The scarcity of fresh water habitats in the United Arab Emirates and Oman limits the number and variety of fish that are found there, with the Omani blind cave fish being the most common and widespread of the very few native fish species (2) (3). Small and dark in colour, the Omani blind cave fish is typically mottled brown, sometimes with more colourful red, white or blue markings in larger adults (2) (3), and has a thin, pale transverse line just behind the head, appearing to demarcate the head from the body. The body is relatively long, with a rather flat underside, and the head is wedge-shaped, with a blunt snout (2) and a specialised mouth plate on the underside, which acts as a suction device (2) (3). The scales are large and heavy (2).
Three subspecies of Omani blind cave fish have been suggested, Garra barreimiae barreimiae, G. b. shawkahensis and G. b. gallagheri (2) (3) (4), and a fourth, smaller subspecies, G. b. wurayahi, has also been proposed (4). Most notable, though, is the discovery in 1980 of a distinct cave-dwelling population which, like other cave-dwelling fish, is distinguished from its surface-dwelling relatives by its lack of pigmentation, decreased scales, and by the lack of externally visible eyes (5) (6) (7) (8), which leads to the species’ common name. In this cave-dwelling population, eyes are present in juveniles, but become covered in older fish, although individuals artificially exposed to light show increased development of the optic lobe in the brain (5) (6) (7).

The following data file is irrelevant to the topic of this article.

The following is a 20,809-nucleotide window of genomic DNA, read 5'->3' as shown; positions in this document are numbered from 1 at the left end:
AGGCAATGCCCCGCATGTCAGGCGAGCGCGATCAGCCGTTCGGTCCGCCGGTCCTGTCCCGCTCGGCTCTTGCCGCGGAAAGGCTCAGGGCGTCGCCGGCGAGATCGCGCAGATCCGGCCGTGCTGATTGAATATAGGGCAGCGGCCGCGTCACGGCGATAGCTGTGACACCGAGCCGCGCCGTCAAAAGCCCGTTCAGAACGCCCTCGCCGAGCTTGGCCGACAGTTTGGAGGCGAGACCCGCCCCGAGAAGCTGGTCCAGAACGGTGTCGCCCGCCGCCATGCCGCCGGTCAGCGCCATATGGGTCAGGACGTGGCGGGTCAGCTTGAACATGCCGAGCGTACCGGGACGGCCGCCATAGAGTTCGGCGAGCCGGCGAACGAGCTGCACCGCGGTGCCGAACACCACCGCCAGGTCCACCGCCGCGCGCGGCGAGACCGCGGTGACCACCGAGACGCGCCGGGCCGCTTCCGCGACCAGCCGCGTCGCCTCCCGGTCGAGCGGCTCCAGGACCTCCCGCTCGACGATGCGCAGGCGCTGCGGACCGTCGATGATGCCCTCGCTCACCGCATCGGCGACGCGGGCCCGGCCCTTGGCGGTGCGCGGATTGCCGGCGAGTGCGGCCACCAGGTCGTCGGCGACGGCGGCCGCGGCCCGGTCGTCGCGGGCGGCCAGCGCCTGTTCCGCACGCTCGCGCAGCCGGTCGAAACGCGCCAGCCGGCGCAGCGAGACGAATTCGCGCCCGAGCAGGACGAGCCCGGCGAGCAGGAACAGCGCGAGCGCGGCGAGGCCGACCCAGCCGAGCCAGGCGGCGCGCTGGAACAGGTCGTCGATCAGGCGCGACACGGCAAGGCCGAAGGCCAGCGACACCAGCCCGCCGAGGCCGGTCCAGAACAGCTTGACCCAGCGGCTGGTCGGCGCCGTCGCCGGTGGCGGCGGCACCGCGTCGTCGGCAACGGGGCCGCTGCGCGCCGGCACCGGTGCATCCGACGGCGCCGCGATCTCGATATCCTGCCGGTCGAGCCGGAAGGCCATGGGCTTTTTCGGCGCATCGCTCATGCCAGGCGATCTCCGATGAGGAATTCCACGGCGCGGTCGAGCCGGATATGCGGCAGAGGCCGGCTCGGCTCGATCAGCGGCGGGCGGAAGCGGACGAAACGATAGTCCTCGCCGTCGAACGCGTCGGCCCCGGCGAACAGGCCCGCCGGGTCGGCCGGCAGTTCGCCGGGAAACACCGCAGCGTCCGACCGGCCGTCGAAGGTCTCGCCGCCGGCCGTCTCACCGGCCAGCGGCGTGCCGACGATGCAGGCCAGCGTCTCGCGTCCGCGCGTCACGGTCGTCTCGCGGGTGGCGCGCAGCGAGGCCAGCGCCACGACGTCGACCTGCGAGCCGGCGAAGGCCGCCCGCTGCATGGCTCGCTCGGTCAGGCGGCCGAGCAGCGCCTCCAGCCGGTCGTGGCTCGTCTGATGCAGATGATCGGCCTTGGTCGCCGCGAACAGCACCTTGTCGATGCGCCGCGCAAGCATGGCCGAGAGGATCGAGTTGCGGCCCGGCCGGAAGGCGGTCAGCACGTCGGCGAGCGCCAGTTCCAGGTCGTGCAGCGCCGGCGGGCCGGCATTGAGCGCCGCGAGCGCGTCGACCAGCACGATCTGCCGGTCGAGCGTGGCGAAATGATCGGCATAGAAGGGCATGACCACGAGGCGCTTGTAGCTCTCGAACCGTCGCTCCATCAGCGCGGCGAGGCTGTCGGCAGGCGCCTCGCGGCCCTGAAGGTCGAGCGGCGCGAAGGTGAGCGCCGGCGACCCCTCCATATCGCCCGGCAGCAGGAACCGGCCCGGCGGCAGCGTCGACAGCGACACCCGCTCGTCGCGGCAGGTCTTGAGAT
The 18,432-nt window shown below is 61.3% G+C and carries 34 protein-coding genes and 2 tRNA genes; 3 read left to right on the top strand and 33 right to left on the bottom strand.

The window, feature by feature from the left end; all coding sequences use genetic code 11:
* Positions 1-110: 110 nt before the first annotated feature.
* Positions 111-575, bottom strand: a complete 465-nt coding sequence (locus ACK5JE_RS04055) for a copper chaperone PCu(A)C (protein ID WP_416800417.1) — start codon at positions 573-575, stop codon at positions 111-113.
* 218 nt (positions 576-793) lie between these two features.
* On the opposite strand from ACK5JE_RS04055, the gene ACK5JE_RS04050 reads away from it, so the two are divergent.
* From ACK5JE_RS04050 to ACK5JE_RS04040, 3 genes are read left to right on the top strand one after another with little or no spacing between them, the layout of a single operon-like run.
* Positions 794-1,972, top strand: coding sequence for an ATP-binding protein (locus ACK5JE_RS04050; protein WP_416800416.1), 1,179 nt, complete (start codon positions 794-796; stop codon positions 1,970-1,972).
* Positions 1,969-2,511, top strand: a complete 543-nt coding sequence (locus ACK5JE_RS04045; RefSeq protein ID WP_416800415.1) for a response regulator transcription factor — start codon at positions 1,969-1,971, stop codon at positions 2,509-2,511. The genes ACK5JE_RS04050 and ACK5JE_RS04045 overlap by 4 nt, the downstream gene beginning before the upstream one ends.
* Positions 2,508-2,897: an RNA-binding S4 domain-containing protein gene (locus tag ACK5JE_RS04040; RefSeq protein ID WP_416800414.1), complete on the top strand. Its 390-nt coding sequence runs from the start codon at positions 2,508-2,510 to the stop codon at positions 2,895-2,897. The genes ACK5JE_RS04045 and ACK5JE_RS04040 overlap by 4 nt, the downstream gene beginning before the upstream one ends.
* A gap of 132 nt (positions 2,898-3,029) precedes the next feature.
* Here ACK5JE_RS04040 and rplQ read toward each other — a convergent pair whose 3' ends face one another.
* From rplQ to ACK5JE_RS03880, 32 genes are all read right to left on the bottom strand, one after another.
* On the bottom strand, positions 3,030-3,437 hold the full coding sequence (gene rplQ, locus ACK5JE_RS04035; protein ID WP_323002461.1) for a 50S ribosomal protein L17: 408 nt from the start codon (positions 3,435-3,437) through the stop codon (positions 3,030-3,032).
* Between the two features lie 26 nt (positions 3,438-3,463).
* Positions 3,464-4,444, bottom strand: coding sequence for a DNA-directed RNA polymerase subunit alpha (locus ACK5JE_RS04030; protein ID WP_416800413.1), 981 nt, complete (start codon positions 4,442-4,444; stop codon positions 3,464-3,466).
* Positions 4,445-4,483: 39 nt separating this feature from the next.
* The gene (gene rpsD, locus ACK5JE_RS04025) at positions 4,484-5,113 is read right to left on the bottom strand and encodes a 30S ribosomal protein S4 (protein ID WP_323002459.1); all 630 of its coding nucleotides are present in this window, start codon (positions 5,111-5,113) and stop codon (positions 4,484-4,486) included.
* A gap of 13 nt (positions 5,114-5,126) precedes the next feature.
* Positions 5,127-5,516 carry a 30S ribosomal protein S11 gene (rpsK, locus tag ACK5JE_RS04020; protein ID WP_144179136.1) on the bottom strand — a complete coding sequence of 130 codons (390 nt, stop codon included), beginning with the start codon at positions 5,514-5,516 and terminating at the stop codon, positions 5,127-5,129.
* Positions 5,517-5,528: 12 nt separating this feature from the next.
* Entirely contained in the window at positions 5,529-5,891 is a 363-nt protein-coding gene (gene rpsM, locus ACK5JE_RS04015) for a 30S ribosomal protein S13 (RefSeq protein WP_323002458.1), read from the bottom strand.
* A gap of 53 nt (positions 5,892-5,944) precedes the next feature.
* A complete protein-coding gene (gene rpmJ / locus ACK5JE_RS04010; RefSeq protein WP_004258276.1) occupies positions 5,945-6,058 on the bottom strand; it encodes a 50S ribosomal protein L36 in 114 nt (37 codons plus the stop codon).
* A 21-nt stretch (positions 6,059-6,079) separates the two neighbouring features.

- Length: up to 8 cm (2)